Tuesday, October 13, 2009

Ramping up slowly

I'm slowly ramping up the miles. This week I ran a tad under 40km for a total of 4 hours of running. On Sunday, I drove up to Uxbridge for a short run in the Durham Regional Forest trails. I definitely need to do more trails. My usual route is so flat compared to trails, no wonder I bonked at Haliburton. I will try to get to a trail at least once a week. It's hard though, because it takes so much time. I better get used to it since it will probably be the only way to get decent snow for snowshoe training this Winter.


This week I'm starting my formal training program with Derrick. He's got me all setup on Training Peaks, where he can post my workouts and I then post what I've actually done. This week is going to be similar to last week as far as volume (4 hr). The big difference is that Derrick just happens to be a strong believer in core work, so I will try to make myself do the exercises. This is an advantage of having a trainer actually look at what I do. My previous training programs did recommend core work, but I never actually did it. It's all Jack Daniel's fault. He's not a big believer in cross training; he thinks that the best training for running is running, as long as you don't overtrain. Anyway, I'm going to have to drink the Kool-aid on core work.


My feet are doing ok. Both side are equally sore in the morning and then I'm pretty much fine for the rest of the day. My calfs are feeling much better. This should be a good week.


I look at the upcoming months and I can't believe I won't be running any long races until March. Although I know my body needs the down time, I read other people's race reports and I crave that feeling of going beyond the limits we set for ourselves in training. I miss going long.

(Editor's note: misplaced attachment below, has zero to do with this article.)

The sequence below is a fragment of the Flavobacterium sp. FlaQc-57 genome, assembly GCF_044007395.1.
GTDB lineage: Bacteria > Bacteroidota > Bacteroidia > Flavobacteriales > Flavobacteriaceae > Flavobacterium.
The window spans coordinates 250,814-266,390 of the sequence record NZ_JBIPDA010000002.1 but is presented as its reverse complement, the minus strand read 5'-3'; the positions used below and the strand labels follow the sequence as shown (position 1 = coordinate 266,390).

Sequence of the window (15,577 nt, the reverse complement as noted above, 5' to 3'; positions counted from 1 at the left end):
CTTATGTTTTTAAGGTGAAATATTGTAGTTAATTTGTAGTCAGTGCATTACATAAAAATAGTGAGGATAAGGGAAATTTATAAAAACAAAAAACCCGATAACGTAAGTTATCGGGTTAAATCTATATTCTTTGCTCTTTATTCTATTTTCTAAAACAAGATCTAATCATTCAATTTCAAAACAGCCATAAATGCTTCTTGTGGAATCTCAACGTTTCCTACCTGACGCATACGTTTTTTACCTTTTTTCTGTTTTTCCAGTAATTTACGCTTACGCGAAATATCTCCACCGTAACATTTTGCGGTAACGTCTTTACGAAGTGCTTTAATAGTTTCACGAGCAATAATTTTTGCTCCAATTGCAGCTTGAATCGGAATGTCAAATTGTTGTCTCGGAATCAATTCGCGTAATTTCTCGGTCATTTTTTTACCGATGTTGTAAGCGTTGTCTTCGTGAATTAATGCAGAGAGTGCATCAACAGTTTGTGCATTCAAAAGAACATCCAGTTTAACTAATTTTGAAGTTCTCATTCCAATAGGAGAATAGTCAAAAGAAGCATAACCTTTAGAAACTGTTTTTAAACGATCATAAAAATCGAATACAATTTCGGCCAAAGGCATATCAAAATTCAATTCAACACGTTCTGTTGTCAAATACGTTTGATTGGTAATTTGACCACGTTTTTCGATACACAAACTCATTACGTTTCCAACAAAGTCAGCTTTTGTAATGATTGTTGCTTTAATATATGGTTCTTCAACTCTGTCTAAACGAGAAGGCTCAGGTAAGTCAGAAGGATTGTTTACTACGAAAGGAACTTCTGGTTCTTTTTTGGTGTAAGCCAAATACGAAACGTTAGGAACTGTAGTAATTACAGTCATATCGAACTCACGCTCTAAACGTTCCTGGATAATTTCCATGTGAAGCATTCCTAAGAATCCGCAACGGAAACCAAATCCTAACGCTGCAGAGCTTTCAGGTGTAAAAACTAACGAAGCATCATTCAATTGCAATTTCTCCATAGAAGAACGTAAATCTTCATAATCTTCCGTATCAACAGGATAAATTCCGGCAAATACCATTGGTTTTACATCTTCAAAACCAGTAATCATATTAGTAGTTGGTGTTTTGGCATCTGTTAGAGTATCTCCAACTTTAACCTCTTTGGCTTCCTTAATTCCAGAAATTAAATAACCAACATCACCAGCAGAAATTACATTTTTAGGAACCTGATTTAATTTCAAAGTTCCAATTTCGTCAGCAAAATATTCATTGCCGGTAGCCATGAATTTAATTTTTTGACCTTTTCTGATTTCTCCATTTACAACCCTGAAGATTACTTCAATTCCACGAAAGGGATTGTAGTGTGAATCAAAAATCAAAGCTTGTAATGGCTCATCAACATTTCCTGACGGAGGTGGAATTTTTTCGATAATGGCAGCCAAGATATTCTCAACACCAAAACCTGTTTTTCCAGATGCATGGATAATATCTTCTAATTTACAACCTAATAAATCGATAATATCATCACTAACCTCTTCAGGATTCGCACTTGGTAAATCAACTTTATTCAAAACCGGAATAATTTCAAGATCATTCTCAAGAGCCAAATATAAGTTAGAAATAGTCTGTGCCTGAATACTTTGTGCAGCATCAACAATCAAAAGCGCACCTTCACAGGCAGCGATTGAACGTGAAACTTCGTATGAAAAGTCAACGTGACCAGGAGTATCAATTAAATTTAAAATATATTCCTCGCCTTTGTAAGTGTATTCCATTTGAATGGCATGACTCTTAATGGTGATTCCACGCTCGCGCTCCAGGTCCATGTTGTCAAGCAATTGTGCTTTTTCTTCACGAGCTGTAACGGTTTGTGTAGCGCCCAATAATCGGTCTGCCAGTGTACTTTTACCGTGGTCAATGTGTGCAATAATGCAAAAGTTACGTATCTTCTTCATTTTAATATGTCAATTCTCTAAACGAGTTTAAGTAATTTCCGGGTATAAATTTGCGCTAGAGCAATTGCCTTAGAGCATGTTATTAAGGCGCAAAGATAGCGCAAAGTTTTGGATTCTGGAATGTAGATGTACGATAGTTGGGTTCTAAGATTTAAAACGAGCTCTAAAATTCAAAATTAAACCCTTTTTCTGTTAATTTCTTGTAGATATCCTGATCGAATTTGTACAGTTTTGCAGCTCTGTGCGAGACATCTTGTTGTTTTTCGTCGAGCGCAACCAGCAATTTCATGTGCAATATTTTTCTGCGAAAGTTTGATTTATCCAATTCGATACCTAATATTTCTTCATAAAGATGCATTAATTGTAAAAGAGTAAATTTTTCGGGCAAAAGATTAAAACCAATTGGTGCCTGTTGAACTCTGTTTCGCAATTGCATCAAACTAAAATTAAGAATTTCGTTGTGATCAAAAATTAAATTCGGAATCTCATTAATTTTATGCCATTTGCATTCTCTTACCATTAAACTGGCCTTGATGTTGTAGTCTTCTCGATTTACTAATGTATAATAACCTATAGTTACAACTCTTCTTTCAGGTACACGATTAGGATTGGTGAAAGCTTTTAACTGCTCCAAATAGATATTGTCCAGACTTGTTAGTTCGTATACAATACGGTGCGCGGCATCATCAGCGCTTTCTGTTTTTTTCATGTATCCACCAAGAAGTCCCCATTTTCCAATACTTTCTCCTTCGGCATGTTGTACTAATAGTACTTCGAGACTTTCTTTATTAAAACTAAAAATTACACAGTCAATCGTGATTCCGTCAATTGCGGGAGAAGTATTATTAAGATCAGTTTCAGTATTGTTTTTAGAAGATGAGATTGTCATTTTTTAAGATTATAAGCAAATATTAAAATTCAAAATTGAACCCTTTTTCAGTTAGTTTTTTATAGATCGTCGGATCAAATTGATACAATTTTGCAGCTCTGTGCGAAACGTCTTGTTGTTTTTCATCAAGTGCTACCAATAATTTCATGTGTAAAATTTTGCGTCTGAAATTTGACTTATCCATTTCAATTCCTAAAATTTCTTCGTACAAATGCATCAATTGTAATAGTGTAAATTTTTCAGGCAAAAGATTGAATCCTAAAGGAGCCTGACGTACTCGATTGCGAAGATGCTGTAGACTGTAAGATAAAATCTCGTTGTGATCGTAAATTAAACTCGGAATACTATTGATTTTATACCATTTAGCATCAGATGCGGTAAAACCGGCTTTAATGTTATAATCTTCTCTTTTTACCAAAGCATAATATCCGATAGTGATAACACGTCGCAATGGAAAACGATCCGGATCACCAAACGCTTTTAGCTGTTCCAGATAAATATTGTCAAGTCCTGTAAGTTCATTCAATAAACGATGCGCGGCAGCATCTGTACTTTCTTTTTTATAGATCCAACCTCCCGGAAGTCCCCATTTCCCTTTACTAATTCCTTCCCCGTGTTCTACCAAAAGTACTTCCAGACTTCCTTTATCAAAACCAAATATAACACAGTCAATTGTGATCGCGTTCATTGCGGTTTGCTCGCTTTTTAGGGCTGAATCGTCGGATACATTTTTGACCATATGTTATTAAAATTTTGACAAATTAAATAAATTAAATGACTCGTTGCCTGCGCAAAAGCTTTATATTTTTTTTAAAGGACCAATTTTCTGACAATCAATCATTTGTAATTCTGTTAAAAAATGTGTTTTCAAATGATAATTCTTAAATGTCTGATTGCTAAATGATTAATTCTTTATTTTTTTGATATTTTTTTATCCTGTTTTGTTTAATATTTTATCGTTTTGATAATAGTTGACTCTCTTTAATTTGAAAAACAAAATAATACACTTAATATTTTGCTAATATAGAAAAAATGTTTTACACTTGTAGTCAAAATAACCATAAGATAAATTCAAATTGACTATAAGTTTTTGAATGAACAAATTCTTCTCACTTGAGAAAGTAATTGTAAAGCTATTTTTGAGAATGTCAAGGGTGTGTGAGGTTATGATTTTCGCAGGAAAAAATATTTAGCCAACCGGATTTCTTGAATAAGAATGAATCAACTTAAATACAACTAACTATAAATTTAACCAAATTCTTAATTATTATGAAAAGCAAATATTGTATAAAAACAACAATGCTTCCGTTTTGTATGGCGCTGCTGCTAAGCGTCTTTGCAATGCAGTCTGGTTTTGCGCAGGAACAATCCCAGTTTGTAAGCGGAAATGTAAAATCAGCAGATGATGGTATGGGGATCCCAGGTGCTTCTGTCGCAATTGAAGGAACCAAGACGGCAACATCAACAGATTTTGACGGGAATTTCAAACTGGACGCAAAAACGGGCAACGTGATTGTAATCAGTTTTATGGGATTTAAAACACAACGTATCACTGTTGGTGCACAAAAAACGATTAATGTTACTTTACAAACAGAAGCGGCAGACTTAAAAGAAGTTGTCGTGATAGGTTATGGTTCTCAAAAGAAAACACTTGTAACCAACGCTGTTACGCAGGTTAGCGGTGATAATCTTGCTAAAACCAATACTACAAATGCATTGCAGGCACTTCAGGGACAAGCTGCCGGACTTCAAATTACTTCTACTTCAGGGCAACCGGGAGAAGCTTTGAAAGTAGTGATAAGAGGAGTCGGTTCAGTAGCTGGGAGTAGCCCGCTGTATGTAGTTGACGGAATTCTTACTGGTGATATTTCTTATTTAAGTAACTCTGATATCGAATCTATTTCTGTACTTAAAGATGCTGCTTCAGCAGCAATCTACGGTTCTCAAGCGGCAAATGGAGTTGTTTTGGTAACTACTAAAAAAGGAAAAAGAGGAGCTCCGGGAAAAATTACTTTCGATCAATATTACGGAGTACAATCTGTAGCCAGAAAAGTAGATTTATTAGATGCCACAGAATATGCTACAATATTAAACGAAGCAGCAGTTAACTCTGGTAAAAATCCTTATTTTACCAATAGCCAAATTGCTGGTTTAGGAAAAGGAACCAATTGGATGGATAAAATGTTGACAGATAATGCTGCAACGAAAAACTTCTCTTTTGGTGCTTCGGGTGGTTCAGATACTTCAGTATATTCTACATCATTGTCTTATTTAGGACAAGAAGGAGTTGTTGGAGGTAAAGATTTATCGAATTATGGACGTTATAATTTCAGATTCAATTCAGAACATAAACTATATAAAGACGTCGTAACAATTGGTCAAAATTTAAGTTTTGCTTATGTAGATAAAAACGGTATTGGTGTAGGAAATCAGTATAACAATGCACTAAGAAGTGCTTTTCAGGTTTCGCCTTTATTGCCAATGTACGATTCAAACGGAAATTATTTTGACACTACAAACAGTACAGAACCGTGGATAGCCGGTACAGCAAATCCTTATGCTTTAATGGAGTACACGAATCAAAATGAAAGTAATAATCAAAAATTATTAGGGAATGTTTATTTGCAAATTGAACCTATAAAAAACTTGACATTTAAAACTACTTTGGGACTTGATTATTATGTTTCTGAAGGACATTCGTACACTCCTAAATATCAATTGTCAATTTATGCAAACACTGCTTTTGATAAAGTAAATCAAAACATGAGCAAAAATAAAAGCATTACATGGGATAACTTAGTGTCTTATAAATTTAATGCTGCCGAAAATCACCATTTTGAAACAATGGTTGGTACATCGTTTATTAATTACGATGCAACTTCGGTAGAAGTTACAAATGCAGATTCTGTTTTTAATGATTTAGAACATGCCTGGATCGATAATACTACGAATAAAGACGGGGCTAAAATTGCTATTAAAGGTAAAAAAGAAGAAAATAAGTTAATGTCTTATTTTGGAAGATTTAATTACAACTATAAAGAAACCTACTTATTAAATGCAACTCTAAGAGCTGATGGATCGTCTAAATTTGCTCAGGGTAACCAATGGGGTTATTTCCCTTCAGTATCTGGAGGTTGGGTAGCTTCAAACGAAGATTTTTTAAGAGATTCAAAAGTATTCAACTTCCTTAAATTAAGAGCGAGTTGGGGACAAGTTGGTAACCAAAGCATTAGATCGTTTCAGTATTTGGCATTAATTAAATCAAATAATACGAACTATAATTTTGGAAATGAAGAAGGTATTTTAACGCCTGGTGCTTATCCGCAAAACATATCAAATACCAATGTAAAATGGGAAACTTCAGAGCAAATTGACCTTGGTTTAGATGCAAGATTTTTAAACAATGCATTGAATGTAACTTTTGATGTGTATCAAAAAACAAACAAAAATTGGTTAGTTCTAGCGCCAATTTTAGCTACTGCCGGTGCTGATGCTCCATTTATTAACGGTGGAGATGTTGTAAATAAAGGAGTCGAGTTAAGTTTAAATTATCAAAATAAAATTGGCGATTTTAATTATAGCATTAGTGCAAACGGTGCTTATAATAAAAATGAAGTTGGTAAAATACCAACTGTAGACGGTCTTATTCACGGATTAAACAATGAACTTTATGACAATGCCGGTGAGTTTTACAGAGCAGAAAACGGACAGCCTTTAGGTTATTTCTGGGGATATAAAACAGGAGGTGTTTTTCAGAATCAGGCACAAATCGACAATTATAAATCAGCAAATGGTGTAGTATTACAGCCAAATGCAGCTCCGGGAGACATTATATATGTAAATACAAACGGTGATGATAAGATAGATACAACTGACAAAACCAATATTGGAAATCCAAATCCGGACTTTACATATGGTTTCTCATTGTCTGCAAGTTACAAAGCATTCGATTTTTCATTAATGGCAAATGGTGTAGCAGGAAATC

Speaking of going beyond your limits, I just finished reading "Everest" by Reinhold Messner. It's a detailed description of his ascent of Everest without oxygen. He was the first person to go up Everest without the use of bottled O2. Basically, doctors told him that they (he and Peter Habeler) would probably suffer from brain damage and die up there. Good read. Translation is much better than "A Climber's Life", making it a bit easier to read. Now I'm out of books. Suggestions are welcome.


That's it for now.

3 comments:

Derrick said...

Walking on Thin Ice by David Hempleman-Adams (1998)

...or anything by Richard Weber

Sara said...

Polar exploration books are so inspiring. My favourite is 'Polar Dream' by Helen Thayer.

David said...

I think by taper time we'll be ready to kill something with all the race anxiety built up in us - but that will pay big on Day 3

Believe in the core.